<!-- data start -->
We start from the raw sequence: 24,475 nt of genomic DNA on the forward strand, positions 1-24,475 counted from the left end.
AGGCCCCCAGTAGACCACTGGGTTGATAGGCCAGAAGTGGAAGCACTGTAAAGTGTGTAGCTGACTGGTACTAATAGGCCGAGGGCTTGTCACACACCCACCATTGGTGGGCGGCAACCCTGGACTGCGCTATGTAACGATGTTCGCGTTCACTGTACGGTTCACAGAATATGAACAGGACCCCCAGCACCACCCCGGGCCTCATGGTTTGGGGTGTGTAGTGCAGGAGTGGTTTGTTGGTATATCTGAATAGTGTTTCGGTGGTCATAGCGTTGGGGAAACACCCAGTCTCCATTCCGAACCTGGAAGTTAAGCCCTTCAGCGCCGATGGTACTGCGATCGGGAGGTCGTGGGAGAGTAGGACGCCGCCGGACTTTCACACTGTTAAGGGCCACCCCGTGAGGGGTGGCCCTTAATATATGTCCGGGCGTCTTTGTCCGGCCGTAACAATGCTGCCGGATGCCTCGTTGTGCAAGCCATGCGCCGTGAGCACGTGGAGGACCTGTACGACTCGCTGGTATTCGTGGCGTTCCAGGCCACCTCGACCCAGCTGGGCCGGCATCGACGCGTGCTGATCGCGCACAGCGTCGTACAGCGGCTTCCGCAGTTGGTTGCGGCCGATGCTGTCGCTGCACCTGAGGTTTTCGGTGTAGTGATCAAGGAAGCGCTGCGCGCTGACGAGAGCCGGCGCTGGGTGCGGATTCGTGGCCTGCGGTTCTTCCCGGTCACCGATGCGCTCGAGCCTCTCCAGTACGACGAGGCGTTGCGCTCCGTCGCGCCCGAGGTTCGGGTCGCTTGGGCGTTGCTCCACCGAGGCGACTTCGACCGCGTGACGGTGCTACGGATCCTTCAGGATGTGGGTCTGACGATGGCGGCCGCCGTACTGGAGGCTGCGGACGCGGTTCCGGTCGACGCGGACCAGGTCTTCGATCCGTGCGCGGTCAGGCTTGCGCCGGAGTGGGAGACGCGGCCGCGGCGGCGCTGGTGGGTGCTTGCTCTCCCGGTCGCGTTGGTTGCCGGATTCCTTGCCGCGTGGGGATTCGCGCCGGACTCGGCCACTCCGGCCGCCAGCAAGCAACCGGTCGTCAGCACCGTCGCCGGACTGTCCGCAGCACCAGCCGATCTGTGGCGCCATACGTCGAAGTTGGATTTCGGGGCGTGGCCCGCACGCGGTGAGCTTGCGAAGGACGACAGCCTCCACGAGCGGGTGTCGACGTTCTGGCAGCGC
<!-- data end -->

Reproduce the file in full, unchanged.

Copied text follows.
We start from the raw sequence: 24,475 nt of genomic DNA on the forward strand, positions 1-24,475 counted from the left end.
AGGCCCCCAGTAGACCACTGGGTTGATAGGCCAGAAGTGGAAGCACTGTAAAGTGTGTAGCTGACTGGTACTAATAGGCCGAGGGCTTGTCACACACCCACCATTGGTGGGCGGCAACCCTGGACTGCGCTATGTAACGATGTTCGCGTTCACTGTACGGTTCACAGAATATGAACAGGACCCCCAGCACCACCCCGGGCCTCATGGTTTGGGGTGTGTAGTGCAGGAGTGGTTTGTTGGTATATCTGAATAGTGTTTCGGTGGTCATAGCGTTGGGGAAACACCCAGTCTCCATTCCGAACCTGGAAGTTAAGCCCTTCAGCGCCGATGGTACTGCGATCGGGAGGTCGTGGGAGAGTAGGACGCCGCCGGACTTTCACACTGTTAAGGGCCACCCCGTGAGGGGTGGCCCTTAATATATGTCCGGGCGTCTTTGTCCGGCCGTAACAATGCTGCCGGATGCCTCGTTGTGCAAGCCATGCGCCGTGAGCACGTGGAGGACCTGTACGACTCGCTGGTATTCGTGGCGTTCCAGGCCACCTCGACCCAGCTGGGCCGGCATCGACGCGTGCTGATCGCGCACAGCGTCGTACAGCGGCTTCCGCAGTTGGTTGCGGCCGATGCTGTCGCTGCACCTGAGGTTTTCGGTGTAGTGATCAAGGAAGCGCTGCGCGCTGACGAGAGCCGGCGCTGGGTGCGGATTCGTGGCCTGCGGTTCTTCCCGGTCACCGATGCGCTCGAGCCTCTCCAGTACGACGAGGCGTTGCGCTCCGTCGCGCCCGAGGTTCGGGTCGCTTGGGCGTTGCTCCACCGAGGCGACTTCGACCGCGTGACGGTGCTACGGATCCTTCAGGATGTGGGTCTGACGATGGCGGCCGCCGTACTGGAGGCTGCGGACGCGGTTCCGGTCGACGCGGACCAGGTCTTCGATCCGTGCGCGGTCAGGCTTGCGCCGGAGTGGGAGACGCGGCCGCGGCGGCGCTGGTGGGTGCTTGCTCTCCCGGTCGCGTTGGTTGCCGGATTCCTTGCCGCGTGGGGATTCGCGCCGGACTCGGCCACTCCGGCCGCCAGCAAGCAACCGGTCGTCAGCACCGTCGCCGGACTGTCCGCAGCACCAGCCGATCTGTGGCGCCATACGTCGAAGTTGGATTTCGGGGCGTGGCCCGCACGCGGTGAGCTTGCGAAGGACGACAGCCTCCACGAGCGGGTGTCGACGTTCTGGCAGCGC